Welcome to the February – March 2019 issue of New Zealand Security Magazine.
With this issue I’m particularly excited to be featuring such a formidable line-up of local and international security professionals as authors and interviewees. They include: David Horsburgh CPP PSP PCI, Lincoln Potter PSP, Andrew Thorburn, Dean Kidd, Andrew Scothern, Gary Morrison, Dimphy Korstanje, Mark Tarallo, Megan Gates and Robert Kaiser.
We’re also honoured to be featuring two fantastic articles from the magazine Security Management as part of a very exciting new partnership with ASIS International
Headlining this issue of NZSM, David Horsburgh writes that the recent report of the State Services Commission Inquiry into the use of external security consultants by government agencies raises need for debate of our industry’s legal and ethical use of intrusive surveillance techniques. There is no one better qualified in New Zealand to provide insights into privacy and the ethics of surveillance than David, and this article a must-read.
Also returning to write for us in this issue is Lincoln Potter, who takes no prisoners in his discussion of the state of training in the security industry. Gary Morrison also weighs in on the skills crisis being faced in both the ‘manned’ and electronic security sectors. For those willing to invest in upskilling, we also feature educational opportunities at Manukau Institute of Technology, the new ASIS International APP board certification, and Behavioural Analysis training to be delivered in Auckland by the internationally respected Philip Baum.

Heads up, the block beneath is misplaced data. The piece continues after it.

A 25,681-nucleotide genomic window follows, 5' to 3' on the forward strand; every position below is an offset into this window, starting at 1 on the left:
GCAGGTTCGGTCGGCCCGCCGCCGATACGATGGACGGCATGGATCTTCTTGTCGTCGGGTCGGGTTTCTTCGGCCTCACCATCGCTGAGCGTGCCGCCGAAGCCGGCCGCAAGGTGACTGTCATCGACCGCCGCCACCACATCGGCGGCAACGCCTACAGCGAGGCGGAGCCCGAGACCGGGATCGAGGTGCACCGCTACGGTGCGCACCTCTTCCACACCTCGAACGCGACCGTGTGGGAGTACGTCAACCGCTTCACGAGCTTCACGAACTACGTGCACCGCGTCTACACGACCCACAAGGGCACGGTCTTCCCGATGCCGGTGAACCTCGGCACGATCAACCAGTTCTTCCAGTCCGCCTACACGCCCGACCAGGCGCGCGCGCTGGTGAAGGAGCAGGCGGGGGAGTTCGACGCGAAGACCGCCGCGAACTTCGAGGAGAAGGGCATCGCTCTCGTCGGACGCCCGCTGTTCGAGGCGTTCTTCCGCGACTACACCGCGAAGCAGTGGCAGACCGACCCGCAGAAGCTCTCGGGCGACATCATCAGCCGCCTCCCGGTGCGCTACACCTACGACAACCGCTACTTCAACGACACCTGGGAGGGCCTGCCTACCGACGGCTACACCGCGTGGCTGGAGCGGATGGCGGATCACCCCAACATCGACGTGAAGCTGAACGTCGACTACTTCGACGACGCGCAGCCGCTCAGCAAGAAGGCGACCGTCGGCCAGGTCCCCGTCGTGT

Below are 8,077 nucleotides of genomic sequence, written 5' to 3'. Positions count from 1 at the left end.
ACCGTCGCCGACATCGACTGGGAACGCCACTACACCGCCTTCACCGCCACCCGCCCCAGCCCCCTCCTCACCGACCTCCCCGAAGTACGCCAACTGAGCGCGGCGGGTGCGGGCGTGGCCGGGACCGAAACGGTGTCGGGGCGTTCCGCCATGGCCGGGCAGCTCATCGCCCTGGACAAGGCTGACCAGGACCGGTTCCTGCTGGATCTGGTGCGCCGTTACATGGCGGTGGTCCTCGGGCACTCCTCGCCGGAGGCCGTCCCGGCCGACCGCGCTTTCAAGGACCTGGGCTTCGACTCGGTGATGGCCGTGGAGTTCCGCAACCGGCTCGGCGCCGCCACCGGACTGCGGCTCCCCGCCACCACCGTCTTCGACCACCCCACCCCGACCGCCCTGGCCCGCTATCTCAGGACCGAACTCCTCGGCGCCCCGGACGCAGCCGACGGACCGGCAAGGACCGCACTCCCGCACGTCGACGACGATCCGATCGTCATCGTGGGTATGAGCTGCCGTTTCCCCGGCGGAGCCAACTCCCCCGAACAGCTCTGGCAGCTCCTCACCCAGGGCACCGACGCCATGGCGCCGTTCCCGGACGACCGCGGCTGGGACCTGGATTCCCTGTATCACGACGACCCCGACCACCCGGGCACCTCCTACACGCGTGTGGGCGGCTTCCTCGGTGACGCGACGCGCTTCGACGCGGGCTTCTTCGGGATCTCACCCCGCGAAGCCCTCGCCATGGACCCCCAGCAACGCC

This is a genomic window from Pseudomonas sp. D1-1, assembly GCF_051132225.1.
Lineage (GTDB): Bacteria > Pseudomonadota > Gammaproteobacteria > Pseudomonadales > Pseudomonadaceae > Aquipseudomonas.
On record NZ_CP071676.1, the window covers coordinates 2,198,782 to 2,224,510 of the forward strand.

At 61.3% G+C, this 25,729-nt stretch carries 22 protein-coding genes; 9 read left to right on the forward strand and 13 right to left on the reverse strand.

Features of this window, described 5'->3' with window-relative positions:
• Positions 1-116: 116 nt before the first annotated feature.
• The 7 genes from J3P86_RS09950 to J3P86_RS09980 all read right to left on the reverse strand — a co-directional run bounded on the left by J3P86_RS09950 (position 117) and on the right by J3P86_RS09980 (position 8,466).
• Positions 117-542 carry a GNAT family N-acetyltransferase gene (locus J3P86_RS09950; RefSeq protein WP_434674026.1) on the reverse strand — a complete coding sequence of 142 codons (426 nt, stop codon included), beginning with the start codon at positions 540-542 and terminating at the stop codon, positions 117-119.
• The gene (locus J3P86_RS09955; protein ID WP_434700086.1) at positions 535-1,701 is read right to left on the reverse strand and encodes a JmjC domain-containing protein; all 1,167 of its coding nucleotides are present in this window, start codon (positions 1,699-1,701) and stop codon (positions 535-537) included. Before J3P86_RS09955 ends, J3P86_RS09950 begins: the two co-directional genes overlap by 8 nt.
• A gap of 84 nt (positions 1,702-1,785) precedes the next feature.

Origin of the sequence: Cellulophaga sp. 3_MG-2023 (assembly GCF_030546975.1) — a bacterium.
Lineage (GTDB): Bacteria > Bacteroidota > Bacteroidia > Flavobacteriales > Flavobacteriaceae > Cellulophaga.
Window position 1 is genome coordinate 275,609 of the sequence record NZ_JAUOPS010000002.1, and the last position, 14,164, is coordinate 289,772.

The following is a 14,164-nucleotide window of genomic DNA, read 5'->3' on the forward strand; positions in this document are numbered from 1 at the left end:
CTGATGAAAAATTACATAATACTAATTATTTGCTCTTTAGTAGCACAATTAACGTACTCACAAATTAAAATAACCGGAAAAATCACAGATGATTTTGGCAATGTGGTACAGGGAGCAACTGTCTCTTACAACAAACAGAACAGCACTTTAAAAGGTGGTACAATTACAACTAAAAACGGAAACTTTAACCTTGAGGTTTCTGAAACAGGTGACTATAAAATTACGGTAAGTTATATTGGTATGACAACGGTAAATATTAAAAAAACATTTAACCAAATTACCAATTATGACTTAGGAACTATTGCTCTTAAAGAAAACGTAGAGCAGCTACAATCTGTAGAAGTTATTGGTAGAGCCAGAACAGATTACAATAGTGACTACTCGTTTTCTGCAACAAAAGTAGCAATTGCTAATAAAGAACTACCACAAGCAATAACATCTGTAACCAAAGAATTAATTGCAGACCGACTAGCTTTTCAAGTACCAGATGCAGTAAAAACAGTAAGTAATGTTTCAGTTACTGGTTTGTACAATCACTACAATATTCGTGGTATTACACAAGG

In other industry news, the NZSA is set to launch its first-ever Code of Practice for Security Drones, the industry braces itself for Fair Pay Agreements and the impacts of the recently enacted Employment Relations Amendment Act 2018, and the ASIS New Zealand Chapter gets 2019 off to a flying start.
Continuing our multi-issue focus on crowded places and fixated persons, we are joined by international contributors Mark Tarallo and Robert Kaiser. Mark explores the idea that detecting red flag shooter behaviour prior to an attack is more effective than any physical security measure, and Robert identifies the factors contributing to the global proliferation of knife crime.
There’s plenty more news inside, with great cyber reads from Gallagher’s Andrew Scothern and ASIS International’s Megan Gates, a look into how self-checkouts and re-usable bags are a supermarket loss prevention nightmare, a listing of selected upcoming local and international security events, and much, much more.
Have you visited our new website yet? New content is being added daily, with the site fast becoming a uniquely rich resource of thought leadership for New Zealand security practitioners. We’re very excited about it! Please note the new address: www.defsec.net.nz